The Hellenistic kingdom of Commagene, bounded by Cilicia on the west and Cappadocia on the north, arose in 162 BC when its governor, Ptolemy, a satrap of the disintegrating Seleucid Empire, declared himself independent. Ptolemy's dynasty was related to the Parthian kings, but his descendant Mithridates I Callinicus (109 BC – 70 BC) embraced Hellenistic culture and married the Syrian Greek Princess Laodice VII Thea. His dynasty could thus claim ties with both Alexander the Great and the Persian kings. This marriage may also have been part of a peace treaty between Commagene and the Seleucid Empire. From this point on, the kingdom of Commagene became more Greek than Persian. With Sophene, it was to serve as an important centre for the transmission of Hellenistic and Roman culture in the region.[6] Details are sketchy, but Mithridates Callinicus is thought have accepted Armenian suzerainty during the reign of Tigranes II the Great.[29]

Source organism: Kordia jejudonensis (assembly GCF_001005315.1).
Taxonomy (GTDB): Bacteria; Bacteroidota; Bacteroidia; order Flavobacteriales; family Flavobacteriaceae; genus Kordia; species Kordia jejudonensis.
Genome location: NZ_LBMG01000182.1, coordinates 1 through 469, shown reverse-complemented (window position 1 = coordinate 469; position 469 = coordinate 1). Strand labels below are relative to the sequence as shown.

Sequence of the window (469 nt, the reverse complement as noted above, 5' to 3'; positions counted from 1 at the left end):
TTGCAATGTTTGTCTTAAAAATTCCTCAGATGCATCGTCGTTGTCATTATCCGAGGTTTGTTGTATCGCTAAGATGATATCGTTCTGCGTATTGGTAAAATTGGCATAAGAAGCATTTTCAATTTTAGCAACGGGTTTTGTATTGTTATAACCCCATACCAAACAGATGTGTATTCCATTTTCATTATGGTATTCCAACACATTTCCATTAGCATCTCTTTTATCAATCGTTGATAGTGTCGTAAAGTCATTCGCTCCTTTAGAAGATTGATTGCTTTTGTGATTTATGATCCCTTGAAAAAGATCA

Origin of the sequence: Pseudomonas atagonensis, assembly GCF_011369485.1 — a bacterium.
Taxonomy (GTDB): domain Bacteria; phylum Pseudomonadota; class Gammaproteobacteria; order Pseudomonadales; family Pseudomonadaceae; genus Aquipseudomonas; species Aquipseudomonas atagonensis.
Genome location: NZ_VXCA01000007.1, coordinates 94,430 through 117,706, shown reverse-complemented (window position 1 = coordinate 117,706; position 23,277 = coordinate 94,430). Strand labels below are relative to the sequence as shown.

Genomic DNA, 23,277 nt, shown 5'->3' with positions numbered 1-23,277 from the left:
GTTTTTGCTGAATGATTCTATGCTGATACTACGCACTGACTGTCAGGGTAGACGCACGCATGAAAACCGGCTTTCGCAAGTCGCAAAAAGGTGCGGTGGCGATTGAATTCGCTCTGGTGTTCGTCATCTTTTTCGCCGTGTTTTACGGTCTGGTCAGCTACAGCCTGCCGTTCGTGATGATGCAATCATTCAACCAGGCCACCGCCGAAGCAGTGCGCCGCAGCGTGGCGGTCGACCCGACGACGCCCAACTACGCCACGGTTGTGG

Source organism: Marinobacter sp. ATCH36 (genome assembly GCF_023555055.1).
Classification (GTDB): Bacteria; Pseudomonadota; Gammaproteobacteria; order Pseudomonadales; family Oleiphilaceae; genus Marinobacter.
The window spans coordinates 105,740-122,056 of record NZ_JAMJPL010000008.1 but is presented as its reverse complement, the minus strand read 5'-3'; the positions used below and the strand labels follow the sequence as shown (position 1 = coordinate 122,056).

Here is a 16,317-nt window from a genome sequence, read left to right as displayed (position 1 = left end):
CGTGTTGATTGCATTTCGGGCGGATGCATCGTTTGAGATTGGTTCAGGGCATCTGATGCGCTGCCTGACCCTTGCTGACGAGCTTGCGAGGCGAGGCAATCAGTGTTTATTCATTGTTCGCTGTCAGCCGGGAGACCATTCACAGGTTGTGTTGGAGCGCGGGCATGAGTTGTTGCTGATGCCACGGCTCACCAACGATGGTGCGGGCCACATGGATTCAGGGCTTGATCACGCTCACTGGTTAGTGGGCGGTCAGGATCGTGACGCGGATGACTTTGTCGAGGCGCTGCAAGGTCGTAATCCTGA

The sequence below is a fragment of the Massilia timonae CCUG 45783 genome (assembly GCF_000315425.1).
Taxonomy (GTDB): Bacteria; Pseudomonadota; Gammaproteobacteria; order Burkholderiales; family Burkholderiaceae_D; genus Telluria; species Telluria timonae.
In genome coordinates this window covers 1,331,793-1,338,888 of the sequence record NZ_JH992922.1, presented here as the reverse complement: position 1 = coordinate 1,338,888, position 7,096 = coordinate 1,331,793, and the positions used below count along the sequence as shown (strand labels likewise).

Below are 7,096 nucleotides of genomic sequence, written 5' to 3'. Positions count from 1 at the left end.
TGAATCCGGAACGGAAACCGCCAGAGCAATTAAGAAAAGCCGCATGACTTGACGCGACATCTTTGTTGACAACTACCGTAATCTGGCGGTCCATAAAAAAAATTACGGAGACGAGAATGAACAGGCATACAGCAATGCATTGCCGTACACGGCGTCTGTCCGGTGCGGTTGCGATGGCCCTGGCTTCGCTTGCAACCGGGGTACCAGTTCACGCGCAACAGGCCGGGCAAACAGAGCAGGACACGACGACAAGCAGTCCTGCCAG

Mithridates and Laodice's son was King Antiochus I Theos of Commagene (reigned 70 –38 BC). Antiochus was an ally of the Roman general Pompey during the latter's campaigns against Mithridates VI of Pontus in 64 BC. Thanks to his diplomatic skills, Antiochus was able to keep Commagene independent from the Romans. In 17 when Antiochus III of Commagene died, Emperor Tiberius annexed Commagene to the province of Syria. According to Josephus, this move was supported by the local nobility but opposed by the mass of the common people, who preferred to remain under their kings as before;[18] Tacitus, on the other hand, states that "most preferred Roman, but others royal rule".[30]